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Blog Posts by Christopher Burns

Designing for Women: The Mobile Challenge

by Christopher Burns, Economic Growth and Agricultural Development Advisor, U.S. Agency for International Development
December 6, 2012 - 10:20 AM

WISENET (Women in ICTs Shared Excellence Network) is the International Bureau’s convening platform that aims to leverage the experience, resources and connections of the international ICT community to better the situation of women, their communities and their countries. As part of this work, the FCC has invited prominent women and men in technology from around the world to post blogs sharing their experiences.

Imagine if you picked up a smartphone and didn’t know how to use it.  The frustration of of holding such a powerful device in the palm of your hand but not being able to use it could be enormous.  For many technically illiterate women in the developing world, navigating a smartphone or even a more basic feature phone is a real challenge.

Based on research performed in Egypt, India, Papua New Guinea and Uganda, as part of the GSMA mWomen Program, we know that on average, resource-poor women are 22% less likely to want a mobile phone because they would not know how to use it.  Yet we also know from other GSMA research that mobile phones afford women critical entrepreneurial opportunities, security, and a greater sense of family connection.

Mobile phone use in the developing world is exploding, yet women in these countries are at a high risk of being left behind, missing out on opportunities and services from education to healthcare.  Making the user experience easier would open up a multitude of possibilities.

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Women's Access to ICT: Strengthening Policy Frameworks to Address the Mobile Phone Gender Gap

by Christopher Burns, Economic Growth and Agricultural Development Advisor the U.S. Agency for International Development (USAID).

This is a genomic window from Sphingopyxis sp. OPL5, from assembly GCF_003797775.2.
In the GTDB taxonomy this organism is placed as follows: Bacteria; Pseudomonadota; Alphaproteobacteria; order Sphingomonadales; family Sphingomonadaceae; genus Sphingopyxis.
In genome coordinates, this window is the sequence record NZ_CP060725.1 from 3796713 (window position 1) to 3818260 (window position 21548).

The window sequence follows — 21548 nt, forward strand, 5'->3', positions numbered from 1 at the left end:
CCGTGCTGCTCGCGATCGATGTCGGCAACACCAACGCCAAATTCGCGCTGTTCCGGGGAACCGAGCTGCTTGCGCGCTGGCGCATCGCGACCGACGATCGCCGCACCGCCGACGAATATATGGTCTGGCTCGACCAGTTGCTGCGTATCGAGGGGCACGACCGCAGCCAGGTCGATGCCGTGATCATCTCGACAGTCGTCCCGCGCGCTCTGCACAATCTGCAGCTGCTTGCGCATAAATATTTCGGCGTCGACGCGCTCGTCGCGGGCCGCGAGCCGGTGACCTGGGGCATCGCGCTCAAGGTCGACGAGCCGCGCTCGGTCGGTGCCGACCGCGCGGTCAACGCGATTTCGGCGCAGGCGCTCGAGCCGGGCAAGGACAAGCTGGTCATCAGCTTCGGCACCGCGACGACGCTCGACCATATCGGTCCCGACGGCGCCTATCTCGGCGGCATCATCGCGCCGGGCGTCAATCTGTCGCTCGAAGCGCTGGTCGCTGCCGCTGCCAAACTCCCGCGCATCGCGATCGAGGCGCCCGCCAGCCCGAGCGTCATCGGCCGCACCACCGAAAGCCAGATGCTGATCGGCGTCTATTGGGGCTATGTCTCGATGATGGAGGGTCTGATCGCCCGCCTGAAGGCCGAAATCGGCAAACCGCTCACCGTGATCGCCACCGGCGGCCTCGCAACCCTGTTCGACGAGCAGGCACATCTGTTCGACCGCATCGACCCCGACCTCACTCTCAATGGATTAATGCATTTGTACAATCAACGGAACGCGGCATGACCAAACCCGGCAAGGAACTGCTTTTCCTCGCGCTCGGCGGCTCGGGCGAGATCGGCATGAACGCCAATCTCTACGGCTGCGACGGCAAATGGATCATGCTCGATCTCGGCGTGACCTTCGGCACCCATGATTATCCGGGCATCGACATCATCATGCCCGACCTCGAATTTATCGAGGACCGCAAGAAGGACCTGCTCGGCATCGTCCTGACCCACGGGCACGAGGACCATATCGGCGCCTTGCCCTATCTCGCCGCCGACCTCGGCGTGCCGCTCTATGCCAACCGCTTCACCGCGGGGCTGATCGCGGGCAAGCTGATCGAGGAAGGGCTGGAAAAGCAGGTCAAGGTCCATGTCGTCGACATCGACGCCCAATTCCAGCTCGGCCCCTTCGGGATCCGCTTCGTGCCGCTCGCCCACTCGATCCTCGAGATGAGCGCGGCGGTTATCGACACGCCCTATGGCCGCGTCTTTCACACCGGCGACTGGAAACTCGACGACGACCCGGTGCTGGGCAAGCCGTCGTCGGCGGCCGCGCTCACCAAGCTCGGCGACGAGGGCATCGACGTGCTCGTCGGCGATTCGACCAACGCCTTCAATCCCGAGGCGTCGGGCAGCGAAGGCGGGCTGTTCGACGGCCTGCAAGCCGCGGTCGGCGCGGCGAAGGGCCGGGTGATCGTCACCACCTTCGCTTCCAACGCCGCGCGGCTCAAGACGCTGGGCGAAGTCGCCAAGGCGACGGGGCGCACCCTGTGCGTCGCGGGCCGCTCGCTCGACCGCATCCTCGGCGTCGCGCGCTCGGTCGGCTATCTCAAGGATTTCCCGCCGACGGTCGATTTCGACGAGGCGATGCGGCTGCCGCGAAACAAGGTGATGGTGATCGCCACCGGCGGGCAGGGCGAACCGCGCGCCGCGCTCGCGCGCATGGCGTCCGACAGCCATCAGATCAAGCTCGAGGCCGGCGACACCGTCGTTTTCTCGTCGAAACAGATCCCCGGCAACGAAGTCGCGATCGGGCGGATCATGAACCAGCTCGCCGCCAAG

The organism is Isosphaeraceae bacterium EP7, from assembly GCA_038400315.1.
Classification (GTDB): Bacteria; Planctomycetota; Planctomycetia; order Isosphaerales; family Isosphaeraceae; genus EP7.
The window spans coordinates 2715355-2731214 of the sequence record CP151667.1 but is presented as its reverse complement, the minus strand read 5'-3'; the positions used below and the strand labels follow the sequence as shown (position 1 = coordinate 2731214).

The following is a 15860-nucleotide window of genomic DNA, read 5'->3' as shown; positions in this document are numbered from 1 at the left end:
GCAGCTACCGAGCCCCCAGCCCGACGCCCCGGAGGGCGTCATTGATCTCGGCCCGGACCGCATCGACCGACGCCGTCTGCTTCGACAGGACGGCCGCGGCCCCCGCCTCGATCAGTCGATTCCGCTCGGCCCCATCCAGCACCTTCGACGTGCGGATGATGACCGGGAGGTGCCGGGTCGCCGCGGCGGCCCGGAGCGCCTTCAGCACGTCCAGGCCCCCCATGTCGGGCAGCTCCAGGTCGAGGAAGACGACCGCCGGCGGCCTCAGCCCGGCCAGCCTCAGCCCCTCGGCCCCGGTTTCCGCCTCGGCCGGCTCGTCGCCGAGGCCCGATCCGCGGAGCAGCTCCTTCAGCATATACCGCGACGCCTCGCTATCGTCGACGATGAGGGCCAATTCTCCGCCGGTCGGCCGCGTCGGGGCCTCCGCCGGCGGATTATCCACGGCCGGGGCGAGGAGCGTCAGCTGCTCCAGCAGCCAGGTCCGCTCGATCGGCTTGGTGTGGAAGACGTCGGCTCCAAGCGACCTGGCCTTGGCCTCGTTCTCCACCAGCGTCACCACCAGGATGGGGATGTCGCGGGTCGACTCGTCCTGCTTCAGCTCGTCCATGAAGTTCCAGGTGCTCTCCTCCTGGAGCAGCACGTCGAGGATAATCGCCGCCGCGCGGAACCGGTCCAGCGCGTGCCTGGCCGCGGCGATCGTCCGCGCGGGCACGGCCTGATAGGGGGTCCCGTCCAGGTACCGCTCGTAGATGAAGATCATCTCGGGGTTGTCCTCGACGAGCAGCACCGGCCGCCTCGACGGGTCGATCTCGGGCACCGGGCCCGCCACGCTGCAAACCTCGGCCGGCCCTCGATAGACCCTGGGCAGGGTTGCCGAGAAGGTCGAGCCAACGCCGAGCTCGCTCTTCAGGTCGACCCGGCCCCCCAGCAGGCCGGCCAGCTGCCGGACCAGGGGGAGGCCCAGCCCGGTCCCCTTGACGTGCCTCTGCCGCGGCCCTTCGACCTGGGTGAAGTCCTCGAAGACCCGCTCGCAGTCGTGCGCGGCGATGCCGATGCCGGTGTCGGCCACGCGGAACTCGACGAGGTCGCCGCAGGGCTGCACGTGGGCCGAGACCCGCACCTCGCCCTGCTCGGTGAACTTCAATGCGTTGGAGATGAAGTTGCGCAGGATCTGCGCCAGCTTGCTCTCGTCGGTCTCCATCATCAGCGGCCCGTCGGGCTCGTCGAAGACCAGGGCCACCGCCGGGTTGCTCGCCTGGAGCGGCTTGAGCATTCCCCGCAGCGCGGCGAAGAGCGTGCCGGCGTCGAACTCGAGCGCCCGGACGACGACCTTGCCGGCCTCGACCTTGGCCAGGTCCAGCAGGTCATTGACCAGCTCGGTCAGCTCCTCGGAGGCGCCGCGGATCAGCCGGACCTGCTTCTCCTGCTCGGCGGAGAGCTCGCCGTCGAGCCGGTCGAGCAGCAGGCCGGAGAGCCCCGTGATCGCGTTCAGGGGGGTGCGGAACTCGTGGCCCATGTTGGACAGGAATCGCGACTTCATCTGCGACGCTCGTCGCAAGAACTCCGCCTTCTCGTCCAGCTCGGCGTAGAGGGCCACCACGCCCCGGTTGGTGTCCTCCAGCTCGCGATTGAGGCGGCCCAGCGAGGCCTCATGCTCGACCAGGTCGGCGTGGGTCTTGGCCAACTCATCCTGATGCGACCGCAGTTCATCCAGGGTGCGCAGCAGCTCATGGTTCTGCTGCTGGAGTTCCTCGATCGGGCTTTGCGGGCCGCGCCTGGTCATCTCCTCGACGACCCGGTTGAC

July 30, 2012 - 01:40 PM

When we think about mobile technology access to services, opportunities and products – particularly in remote, rural corners of the developing world – we occasionally miss the chance to emphasize the importance of tackling macro-level regulatory frameworks and policy-making functions.  Instead, we contemplate what it takes to provide women and men with the critical, micro-level social services and infrastructure they need to drive economic growth and strengthen family and community livelihoods.  We focus on reaching  “the last mile” and the components necessary for rural connectivity. 

But both ends of the spectrum must be targeted. 

Many assume if the mobile infrastructure has been built, connectivity exists and people can afford it, customers will sign-up and use the service.  Doing so will allow people the prospect of maximizing mobile technologies that can drive development change.  But this is often not true for many women in the developing world, where – although the infrastructure exists – they are 21 percent less likely to own mobile phones than their male counterparts.  There are greater factors at play -- primarily cost of mobile services, limited technical literacy and traditional attitudes around women owning productive assets.  These key barriers have shaped the objectives behind the GSMA mWomen Program.

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